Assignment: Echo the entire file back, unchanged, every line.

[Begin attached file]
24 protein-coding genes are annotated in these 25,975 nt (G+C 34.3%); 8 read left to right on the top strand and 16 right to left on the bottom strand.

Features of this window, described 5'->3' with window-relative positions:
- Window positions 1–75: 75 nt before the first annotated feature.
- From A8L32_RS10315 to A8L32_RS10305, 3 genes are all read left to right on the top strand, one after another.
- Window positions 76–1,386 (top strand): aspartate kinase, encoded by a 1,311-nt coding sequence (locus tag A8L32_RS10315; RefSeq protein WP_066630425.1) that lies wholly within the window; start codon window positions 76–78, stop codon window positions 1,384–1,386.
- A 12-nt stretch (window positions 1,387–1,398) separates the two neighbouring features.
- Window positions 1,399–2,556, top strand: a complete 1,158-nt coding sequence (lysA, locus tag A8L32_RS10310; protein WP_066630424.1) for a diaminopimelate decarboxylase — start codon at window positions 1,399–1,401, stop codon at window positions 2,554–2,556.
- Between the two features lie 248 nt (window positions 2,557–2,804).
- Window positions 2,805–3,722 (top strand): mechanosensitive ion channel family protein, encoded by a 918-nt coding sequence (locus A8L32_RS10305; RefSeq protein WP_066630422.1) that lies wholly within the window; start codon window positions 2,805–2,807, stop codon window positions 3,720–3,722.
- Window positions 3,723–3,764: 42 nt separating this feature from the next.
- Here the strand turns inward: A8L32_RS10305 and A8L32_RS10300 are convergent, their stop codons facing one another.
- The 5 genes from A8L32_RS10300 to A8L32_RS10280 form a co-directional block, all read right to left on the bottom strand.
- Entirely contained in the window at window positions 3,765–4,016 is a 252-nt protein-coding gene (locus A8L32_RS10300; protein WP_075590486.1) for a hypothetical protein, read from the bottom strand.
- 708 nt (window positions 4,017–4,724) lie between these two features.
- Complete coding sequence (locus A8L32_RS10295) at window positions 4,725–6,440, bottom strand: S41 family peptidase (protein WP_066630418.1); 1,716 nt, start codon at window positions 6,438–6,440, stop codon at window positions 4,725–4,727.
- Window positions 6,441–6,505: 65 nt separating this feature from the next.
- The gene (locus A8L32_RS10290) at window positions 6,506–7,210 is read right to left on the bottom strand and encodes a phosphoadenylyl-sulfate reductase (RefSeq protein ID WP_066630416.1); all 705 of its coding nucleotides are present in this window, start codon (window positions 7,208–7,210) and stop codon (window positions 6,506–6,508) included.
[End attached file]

24 protein-coding genes are annotated in these 25,975 nt (G+C 34.3%); 8 read left to right on the top strand and 16 right to left on the bottom strand.

Features of this window, described 5'->3' with window-relative positions:
- Window positions 1–75: 75 nt before the first annotated feature.
- From A8L32_RS10315 to A8L32_RS10305, 3 genes are all read left to right on the top strand, one after another.
- Window positions 76–1,386 (top strand): aspartate kinase, encoded by a 1,311-nt coding sequence (locus tag A8L32_RS10315; RefSeq protein WP_066630425.1) that lies wholly within the window; start codon window positions 76–78, stop codon window positions 1,384–1,386.
- A 12-nt stretch (window positions 1,387–1,398) separates the two neighbouring features.
- Window positions 1,399–2,556, top strand: a complete 1,158-nt coding sequence (lysA, locus tag A8L32_RS10310; protein WP_066630424.1) for a diaminopimelate decarboxylase — start codon at window positions 1,399–1,401, stop codon at window positions 2,554–2,556.
- Between the two features lie 248 nt (window positions 2,557–2,804).
- Window positions 2,805–3,722 (top strand): mechanosensitive ion channel family protein, encoded by a 918-nt coding sequence (locus A8L32_RS10305; RefSeq protein WP_066630422.1) that lies wholly within the window; start codon window positions 2,805–2,807, stop codon window positions 3,720–3,722.
- Window positions 3,723–3,764: 42 nt separating this feature from the next.
- Here the strand turns inward: A8L32_RS10305 and A8L32_RS10300 are convergent, their stop codons facing one another.
- The 5 genes from A8L32_RS10300 to A8L32_RS10280 form a co-directional block, all read right to left on the bottom strand.
- Entirely contained in the window at window positions 3,765–4,016 is a 252-nt protein-coding gene (locus A8L32_RS10300; protein WP_075590486.1) for a hypothetical protein, read from the bottom strand.
- 708 nt (window positions 4,017–4,724) lie between these two features.
- Complete coding sequence (locus A8L32_RS10295) at window positions 4,725–6,440, bottom strand: S41 family peptidase (protein WP_066630418.1); 1,716 nt, start codon at window positions 6,438–6,440, stop codon at window positions 4,725–4,727.
- Window positions 6,441–6,505: 65 nt separating this feature from the next.
- The gene (locus A8L32_RS10290) at window positions 6,506–7,210 is read right to left on the bottom strand and encodes a phosphoadenylyl-sulfate reductase (RefSeq protein ID WP_066630416.1); all 705 of its coding nucleotides are present in this window, start codon (window positions 7,208–7,210) and stop codon (window positions 6,506–6,508) included.